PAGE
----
House prices in the Netherlands appear to be stabilising, and an end has come to the decline, one year after prices first started going down.
New figures from national statistics office CBS show Dutch house prices rose by 0.5% between June and July, after a similar marginal increase in June. And the year-on-year difference has been -5.5% for the past three months, another indication that the market is calming down.
Last month, estate agents’ organisation NVM said the Dutch housing market is beginning to recover, with house prices rising slightly in the previous three months. The CBS figures are based on completed transactions and the NVM’s statistics are based on agreed sales, meaning the NVM’s figures are slightly more current, even though they only cover around half the Dutch housing market.
Fewer homes for sale in the Netherlands
The CBS also says the number of sales agreed in July reached just under 15,000, which is 9% down on last year. So far this year, almost 100,000 houses have changed hands. That might sound like a lot, but it is still down 7% in 2022 and is another sign that the shortage of suitable homes to buy continues to be a problem.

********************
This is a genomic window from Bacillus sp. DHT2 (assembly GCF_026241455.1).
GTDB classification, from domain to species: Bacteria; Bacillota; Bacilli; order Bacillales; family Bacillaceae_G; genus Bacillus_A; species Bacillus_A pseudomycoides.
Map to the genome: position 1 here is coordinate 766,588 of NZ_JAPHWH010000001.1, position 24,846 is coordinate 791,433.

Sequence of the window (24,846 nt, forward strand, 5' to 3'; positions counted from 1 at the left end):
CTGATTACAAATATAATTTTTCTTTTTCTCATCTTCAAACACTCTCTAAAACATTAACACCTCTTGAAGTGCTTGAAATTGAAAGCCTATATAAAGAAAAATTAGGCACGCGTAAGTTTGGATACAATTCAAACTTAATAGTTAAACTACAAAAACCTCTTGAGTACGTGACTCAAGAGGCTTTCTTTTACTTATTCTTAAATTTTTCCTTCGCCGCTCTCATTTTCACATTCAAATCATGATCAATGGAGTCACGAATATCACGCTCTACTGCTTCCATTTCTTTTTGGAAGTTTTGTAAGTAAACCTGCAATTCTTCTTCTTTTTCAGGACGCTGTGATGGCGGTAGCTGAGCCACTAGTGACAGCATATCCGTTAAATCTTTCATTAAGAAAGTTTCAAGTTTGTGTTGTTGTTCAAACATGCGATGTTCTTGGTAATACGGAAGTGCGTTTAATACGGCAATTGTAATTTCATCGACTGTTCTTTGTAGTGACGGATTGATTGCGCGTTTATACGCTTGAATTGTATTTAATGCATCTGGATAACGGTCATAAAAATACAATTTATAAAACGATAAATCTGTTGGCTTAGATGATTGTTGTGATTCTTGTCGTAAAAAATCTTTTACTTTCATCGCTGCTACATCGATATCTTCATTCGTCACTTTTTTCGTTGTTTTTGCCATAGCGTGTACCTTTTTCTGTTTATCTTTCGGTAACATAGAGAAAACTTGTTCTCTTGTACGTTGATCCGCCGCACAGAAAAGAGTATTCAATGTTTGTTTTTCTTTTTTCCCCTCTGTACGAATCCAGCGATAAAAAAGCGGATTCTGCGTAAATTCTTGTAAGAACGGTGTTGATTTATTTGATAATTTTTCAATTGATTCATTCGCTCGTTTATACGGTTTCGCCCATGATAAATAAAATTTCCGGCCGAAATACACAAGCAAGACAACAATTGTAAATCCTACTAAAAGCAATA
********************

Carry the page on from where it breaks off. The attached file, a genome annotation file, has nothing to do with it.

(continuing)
Is that likely to improve in the near future? When it comes to new housing, there is no uptick in the offing. According to real estate market monitor Capital Value, just 55,000 permits for new housing are likely to be handed out to developers and housing corporations this year. The government was hoping for 100,000.
Last year, the total was just 64,500, which also fell far short of the cabinet’s target. This means the shortage of housing in the Netherlands has now increased to some 400,000, Capital Value says.
Dutch housing market reforms
MPs will decide in September whether or not the housing crisis in the Netherlands should be treated as a “controversial subject,” – which would mean all plans for shaking up the rental and owner-occupier market would be put on ice. Insiders say this is likely to happen for some, if not all, of the plans.
With the general election scheduled for November and a long cabinet formation process ahead after that, it will be months before there is any clear sign of what the new government plans to do to get the housing market moving again.